Ella Flagg Young, who served as superintendent of the Chicago Schools from 1909–1915, may have been the most famous and well-respected public educator of her era. Her assumption of the Chicago superintendency marked the first time any woman had risen to such a powerful position of school leadership. In 1910, a year after becoming superintendent, rapidly growing ranks of female teachers in the National Education Association elected her as the association’s first female president.
Previously, Young had been a remarkably popular professor at the University of Chicago, teaching alongside John Dewey. In this position, she authored several influential books of educational theory. Through these and numerous other forms of public service, Young deeply influenced generations of students, educators, social progressives, and woman’s suffragists who found inspiration in her life, work, and thought.
Born in 1845 in Albany, New York, N. Ella Flagg, as she was first known, joined her parents, an older sister, and an older brother in moving to Chicago so that her father, Theodore, a skilled metalworker, might find steady work in this explosively expanding midwestern city. Although Young reputedly did not attend elementary school because of chronic illness, she studied at home with her mother, Jane Flagg, reading voraciously and discussing social issues of the day. During her early teens, her lack of formal schooling notwithstanding, she enrolled in a newly created normal program at Chicago High School, quickly demonstrating exceptional pedagogical gifts. She independently established her own teaching internship so that she could further refine her skills.
In 1862, at the age of 16, she began teaching in her own classroom in a school with more than 1,300 students and located in a squalid, congested part of town. Within two weeks, Young’s mother died prematurely of an unexplained cause. Young responded to this great personal loss by investing herself even more fully in her work, a pattern that would recur throughout the rest of her life. Over the next few years, Young’s annual salary leaped upward in comparison with those of her peers.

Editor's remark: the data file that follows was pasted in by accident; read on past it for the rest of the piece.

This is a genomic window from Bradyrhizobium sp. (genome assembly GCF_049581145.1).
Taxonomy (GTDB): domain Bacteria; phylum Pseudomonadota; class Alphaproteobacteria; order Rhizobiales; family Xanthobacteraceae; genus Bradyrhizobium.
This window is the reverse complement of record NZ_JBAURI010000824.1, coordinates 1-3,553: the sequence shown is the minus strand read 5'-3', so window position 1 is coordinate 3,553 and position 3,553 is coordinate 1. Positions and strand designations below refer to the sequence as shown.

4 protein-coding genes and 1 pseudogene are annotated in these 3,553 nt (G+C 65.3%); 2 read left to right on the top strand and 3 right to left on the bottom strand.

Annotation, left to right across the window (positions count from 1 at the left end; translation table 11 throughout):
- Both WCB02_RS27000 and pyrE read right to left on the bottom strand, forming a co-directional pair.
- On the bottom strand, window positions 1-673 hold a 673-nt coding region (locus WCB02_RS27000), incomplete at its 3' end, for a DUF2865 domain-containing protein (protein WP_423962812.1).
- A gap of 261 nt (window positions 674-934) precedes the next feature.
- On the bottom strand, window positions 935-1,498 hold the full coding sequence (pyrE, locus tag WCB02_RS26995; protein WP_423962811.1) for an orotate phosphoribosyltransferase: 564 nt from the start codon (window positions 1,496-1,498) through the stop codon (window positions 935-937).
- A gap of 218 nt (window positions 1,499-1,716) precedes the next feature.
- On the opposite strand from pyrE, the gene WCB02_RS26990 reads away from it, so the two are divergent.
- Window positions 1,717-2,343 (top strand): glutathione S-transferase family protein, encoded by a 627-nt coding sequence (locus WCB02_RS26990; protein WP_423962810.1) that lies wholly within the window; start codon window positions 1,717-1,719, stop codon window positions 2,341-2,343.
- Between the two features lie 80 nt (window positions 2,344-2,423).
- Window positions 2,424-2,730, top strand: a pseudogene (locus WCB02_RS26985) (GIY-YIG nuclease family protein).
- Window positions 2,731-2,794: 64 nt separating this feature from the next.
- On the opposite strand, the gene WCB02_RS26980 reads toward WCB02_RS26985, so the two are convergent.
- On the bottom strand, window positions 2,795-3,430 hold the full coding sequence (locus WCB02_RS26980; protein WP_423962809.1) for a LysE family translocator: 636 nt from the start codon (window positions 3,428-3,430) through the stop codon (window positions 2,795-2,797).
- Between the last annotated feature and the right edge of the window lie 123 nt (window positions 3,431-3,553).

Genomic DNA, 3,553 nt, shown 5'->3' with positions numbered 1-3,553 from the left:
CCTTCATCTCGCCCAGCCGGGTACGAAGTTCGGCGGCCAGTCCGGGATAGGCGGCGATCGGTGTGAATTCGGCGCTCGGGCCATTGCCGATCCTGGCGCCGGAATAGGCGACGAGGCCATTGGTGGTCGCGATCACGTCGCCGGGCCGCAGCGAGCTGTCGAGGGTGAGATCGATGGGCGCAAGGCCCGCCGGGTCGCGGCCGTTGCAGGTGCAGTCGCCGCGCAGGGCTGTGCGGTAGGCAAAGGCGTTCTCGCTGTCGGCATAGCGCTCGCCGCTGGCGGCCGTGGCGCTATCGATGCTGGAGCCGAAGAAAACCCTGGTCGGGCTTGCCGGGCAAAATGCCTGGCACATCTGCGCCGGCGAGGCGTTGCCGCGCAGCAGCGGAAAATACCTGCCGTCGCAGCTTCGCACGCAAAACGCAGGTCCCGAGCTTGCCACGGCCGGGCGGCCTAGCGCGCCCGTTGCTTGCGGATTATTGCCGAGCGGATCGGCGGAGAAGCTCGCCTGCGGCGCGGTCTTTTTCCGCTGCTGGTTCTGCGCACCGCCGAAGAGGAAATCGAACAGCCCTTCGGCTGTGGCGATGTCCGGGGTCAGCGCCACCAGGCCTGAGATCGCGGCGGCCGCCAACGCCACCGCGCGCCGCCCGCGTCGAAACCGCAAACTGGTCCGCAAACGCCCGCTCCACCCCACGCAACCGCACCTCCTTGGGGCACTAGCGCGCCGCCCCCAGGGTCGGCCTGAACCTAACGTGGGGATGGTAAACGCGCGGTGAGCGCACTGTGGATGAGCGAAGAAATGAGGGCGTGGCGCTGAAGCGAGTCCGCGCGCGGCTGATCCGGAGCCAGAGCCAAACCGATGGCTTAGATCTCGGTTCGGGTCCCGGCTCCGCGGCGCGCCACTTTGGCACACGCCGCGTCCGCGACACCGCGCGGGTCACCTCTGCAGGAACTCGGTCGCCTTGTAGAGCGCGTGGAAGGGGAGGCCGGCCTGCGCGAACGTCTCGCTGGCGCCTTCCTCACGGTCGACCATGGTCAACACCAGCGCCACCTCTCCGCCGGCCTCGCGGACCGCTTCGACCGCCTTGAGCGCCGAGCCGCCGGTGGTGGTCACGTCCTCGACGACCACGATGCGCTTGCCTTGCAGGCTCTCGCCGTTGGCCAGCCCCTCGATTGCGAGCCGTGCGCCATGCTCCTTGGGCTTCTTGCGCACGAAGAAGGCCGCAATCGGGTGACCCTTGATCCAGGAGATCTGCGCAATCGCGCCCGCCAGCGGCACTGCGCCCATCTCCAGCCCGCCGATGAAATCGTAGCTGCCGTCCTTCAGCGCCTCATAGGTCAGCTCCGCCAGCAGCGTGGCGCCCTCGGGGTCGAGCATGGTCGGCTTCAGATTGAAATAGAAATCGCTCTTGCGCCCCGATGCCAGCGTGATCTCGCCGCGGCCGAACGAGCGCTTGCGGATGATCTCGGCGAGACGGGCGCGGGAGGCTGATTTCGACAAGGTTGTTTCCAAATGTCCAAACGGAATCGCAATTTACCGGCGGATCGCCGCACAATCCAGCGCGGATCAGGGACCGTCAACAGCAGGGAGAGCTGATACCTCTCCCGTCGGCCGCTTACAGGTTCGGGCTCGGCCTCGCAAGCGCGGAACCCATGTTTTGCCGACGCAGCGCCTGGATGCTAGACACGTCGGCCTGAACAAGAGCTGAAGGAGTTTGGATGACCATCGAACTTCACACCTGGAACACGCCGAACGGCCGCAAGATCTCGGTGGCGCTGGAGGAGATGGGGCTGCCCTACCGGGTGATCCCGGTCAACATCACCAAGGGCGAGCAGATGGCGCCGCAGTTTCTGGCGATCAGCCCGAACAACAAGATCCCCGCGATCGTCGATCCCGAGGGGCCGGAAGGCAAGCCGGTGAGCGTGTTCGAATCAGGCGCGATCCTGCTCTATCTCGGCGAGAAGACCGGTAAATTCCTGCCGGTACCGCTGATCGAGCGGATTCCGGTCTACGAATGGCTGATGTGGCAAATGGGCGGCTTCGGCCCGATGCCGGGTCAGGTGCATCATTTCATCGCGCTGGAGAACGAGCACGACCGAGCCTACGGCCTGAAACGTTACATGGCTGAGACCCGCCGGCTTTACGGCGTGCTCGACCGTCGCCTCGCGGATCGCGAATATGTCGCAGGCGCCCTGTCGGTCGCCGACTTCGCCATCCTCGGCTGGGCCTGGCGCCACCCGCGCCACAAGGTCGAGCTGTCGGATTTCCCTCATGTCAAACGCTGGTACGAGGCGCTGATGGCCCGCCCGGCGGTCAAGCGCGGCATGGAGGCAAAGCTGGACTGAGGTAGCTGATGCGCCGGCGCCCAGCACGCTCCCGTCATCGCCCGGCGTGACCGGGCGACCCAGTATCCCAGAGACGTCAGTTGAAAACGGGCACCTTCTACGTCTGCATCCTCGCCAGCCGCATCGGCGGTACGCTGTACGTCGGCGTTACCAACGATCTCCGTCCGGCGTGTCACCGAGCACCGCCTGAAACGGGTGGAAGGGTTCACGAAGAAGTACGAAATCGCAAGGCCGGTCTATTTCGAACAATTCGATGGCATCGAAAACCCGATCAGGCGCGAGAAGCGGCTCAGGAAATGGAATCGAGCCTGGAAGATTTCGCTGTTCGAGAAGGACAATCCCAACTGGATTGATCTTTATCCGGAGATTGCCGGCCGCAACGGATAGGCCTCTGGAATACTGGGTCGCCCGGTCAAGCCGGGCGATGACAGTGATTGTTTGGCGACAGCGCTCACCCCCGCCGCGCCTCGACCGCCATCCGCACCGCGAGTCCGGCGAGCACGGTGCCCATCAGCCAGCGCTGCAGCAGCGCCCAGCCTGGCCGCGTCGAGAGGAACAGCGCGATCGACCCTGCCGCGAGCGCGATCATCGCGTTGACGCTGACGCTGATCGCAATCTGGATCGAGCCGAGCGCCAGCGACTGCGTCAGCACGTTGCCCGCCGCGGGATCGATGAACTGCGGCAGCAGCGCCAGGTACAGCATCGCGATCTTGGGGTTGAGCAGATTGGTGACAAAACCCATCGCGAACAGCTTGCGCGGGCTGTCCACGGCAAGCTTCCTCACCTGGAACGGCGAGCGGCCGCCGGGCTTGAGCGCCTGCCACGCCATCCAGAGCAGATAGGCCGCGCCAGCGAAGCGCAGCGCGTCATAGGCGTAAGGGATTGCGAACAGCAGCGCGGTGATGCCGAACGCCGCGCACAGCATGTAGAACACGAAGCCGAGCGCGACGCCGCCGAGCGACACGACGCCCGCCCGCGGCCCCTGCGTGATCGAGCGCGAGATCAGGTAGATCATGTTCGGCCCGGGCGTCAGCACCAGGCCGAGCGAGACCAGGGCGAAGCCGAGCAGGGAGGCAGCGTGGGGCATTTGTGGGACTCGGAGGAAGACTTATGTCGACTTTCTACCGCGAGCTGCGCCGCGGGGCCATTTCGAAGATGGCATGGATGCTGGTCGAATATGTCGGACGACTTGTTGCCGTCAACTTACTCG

Her reputation for outstanding teaching led the superintendent to appoint her in 1865 to serve as principal of a newly created school of practice. In this capacity, she worked with normal school students as they practiced their pedagogical skills in a fully functioning elementary school. Despite a bitter disagreement with the school board after which she resigned from the principalship of the school of practice, a brief failed marriage, the great Chicago fire (which destroyed her home), and the deaths of her brother and father, Young nevertheless continued devoting herself fully to her work during these years, eventually returning to the principalship in 1876.
In 1886, her exceptional administrative work was profiled in a nationally circulated magazine, which raised her visibility substantially. Shortly thereafter, the school board appointed her to an assistant superintendency, a position she held for twelve years. She resigned from this work in 1899 when she sharply disagreed with the superintendent on a growing number of matters. Having already taken doctoral coursework with John Dewey at the University of Chicago, Young then finished her dissertation and joined the ranks of the University of Chicago faculty.